Author Topic: My attempts on white LED [2]  (Read 3288 times)

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My attempts on white LED [2]
« on: September 09, 2012, 06:57:53 AM »
Hi All,

I tried to install simple and cost effective LED lighting, aim being to drive the lights of my home directly from a battery which is charged by solar panels and to avoid an inverter.

Here are some pictures of the units I built using the 3W white LEDs.

These available here in Mumbai, India are mostly unbranded and are from chinese sources, approximately priced at 50 INR (less than a USD) per piece. Noone specifies lumens delivered/ permisible current etc. These LEDs need a heat sink and are expected to be more stable than those w/o a heat sink (I have tried some of such non-heat-sink units in my post at,145701.msg992212.html#msg992212 )

I am sure these units as built and seen in below images are very much crude looking and do not have much asthetic get-up, but I am happy with the light they give and I want to test their stability and deterioration in the output over a few days/months.

Each unit has 6 such LEDs, with a LM317 connected in a voltage regulator mode to give 9.7 VDC for a string of 3 LEDs in series. Each LED is said to support an input voltage of 3.2 to 3.4 VDC.

The backing and holding strips made of aluminium C sections are seen to provide good heat sinking. I have seen the aluminium surface temparature to rise to 65 DegC max approximately in standstill room air. Well this is measured only by finger-touch-sensing :-)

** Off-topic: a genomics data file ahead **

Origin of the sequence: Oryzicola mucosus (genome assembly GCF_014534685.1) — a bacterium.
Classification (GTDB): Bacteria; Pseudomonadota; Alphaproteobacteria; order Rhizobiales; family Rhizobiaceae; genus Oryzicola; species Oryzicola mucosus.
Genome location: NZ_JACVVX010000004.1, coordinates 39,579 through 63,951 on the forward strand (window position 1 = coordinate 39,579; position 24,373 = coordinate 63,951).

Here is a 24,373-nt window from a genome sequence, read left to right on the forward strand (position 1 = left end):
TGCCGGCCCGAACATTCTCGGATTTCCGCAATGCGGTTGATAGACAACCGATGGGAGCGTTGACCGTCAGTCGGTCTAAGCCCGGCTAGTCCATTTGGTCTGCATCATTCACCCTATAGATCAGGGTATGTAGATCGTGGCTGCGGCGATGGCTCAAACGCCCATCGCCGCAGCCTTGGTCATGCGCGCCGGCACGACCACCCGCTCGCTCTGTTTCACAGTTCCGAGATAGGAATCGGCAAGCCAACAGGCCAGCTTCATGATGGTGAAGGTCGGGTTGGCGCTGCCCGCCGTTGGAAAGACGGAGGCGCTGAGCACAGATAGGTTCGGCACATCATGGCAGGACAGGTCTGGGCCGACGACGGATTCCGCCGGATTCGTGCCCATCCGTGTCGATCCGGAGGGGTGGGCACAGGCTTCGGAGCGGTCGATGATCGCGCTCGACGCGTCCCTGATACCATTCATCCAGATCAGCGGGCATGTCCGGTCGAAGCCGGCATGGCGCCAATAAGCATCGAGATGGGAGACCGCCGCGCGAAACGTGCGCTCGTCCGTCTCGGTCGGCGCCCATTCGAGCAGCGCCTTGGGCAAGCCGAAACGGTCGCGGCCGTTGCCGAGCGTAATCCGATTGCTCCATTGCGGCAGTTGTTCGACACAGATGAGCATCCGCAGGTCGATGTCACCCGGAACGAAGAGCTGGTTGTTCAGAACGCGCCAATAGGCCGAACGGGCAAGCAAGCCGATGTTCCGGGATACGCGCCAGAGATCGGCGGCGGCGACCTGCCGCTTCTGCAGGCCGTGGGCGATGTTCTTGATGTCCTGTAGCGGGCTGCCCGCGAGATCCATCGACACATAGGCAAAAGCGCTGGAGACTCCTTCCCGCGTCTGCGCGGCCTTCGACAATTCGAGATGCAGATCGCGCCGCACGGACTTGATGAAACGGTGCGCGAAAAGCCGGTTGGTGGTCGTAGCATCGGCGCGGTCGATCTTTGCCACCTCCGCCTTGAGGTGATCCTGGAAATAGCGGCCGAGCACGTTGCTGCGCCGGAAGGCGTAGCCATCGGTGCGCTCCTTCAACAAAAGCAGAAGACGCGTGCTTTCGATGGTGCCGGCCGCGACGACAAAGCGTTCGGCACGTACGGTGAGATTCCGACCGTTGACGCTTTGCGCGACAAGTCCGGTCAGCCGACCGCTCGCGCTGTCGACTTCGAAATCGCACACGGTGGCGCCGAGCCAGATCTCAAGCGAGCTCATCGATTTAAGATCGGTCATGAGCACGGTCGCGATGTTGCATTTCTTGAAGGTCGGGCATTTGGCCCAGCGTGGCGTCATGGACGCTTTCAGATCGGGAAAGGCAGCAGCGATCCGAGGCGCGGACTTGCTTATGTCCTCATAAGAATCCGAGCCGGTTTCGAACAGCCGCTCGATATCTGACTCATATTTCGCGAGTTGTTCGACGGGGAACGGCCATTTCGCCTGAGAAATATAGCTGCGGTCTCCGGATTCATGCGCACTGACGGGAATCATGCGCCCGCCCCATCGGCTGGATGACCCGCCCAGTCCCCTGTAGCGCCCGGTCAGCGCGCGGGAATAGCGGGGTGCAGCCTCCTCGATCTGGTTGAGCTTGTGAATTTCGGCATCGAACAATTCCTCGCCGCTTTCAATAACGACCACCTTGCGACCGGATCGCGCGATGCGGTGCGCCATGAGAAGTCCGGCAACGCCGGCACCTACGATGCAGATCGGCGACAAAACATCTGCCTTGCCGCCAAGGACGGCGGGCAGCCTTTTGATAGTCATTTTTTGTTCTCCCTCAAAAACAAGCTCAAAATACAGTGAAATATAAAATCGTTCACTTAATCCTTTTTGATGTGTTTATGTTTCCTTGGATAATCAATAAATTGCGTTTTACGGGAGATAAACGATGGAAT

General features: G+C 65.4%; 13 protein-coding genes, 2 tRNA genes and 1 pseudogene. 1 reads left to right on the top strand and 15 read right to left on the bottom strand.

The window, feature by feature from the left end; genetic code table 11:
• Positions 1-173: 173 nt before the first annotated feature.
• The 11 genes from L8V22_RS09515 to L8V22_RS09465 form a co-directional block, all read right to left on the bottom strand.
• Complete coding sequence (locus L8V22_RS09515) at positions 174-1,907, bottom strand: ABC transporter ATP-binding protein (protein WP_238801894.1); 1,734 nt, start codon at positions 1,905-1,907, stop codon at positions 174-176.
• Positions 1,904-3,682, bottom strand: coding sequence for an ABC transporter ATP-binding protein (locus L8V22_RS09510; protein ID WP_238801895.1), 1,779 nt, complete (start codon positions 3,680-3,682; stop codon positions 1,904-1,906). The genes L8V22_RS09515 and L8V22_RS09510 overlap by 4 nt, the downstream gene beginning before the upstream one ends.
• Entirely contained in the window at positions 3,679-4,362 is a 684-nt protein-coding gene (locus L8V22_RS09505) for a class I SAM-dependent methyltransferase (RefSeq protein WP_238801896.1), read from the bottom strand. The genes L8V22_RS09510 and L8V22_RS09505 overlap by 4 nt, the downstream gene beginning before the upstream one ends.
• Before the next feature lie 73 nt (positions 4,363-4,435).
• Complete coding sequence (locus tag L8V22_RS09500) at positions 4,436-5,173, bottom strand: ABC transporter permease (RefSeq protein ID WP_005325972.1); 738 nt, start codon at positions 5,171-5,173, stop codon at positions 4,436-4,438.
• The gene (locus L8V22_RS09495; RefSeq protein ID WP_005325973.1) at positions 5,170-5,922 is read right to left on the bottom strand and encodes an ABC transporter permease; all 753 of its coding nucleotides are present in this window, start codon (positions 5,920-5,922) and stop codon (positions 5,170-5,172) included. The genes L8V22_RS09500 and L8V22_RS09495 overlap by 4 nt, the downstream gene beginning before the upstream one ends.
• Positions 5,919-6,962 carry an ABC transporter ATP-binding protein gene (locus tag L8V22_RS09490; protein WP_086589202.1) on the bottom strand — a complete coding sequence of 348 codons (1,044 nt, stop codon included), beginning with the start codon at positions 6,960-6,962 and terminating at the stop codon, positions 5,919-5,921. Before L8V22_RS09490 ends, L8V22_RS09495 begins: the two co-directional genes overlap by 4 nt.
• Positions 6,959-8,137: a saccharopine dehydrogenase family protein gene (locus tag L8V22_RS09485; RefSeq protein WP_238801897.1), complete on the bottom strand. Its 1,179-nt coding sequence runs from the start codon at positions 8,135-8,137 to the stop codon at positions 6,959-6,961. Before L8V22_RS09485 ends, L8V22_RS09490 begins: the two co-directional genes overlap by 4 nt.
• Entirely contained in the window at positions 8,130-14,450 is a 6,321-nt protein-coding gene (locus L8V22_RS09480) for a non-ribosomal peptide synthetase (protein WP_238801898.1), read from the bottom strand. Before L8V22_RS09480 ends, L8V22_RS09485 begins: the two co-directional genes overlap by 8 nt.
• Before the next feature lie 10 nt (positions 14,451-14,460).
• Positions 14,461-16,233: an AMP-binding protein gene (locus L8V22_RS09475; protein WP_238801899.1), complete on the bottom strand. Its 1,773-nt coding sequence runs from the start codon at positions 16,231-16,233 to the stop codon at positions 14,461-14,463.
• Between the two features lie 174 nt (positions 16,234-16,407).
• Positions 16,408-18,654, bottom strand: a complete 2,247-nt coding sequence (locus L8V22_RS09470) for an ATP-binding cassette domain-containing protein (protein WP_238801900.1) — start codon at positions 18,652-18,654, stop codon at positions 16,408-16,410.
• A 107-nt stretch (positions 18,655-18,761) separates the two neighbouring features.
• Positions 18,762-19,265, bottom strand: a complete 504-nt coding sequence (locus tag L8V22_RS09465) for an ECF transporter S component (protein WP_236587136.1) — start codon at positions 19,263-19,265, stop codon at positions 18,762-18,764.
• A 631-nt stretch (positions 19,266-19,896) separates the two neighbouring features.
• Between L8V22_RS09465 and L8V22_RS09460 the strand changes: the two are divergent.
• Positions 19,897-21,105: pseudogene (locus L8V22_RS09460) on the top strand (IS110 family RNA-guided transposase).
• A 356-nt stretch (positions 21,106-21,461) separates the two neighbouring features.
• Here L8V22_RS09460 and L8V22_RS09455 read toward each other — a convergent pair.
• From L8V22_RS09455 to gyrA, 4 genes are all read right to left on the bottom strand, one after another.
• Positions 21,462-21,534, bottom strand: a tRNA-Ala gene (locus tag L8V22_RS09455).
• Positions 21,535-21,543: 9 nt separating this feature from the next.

A pair of 2 Such units in one room is failry equivalent to a 40 Watt fluroscent tubelight (the 4ft length standard lamp) in terms of light output.

With thanks and regards,


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Re: My attempts on white LED [2]
« Reply #1 on: September 09, 2012, 09:23:03 AM »
You should be able to drive those hard with big heat sinks like that. 12v leds are cheap to buy now. People have begun to make retrofit kits for cars to decrease alternator load (more power for their booming sound systems).

The dome light retrofits have a nice beam spread and are much brighter than the originals.

These are tail lights. You can't make them for this price.

For $1 you get an assembled cabinet light.


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Re: My attempts on white LED [2]
« Reply #2 on: September 09, 2012, 10:54:04 PM »
Hi Dnix,

The lamps in the links you provided are just too good, compact and seem to be easily available at reasonably low prices. Thanks for sharing.

I assume that they must be having current limiting mechanism built in them to take care of battery voltage fluctuations especially due to charging current from the car alt.

It is amazing to see the benefits of mass production :-)


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Re: My attempts on white LED [2]
« Reply #3 on: December 01, 2012, 10:14:49 AM »
nope most leds just float you'll see them pulse with the field regulater lol. OP very nice, all you'd have to do is buff the aluminium and clear coat it to give you a professional designer look!

Very impressive again mate!
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Re: My attempts on white LED [2]
« Reply #4 on: January 17, 2013, 09:15:15 AM »

I did build some LED lights myself too. I used some simple aluminum plates and revetted the leds on there with some thermal paste (Leds on a star). To get a better lighting, I covered the LEDs with some clear plexiglass sanded on both sides. That gave me some great results.

To run them from a battery, I ordered some simple buck or boost driver boards that are able to clip the amperage.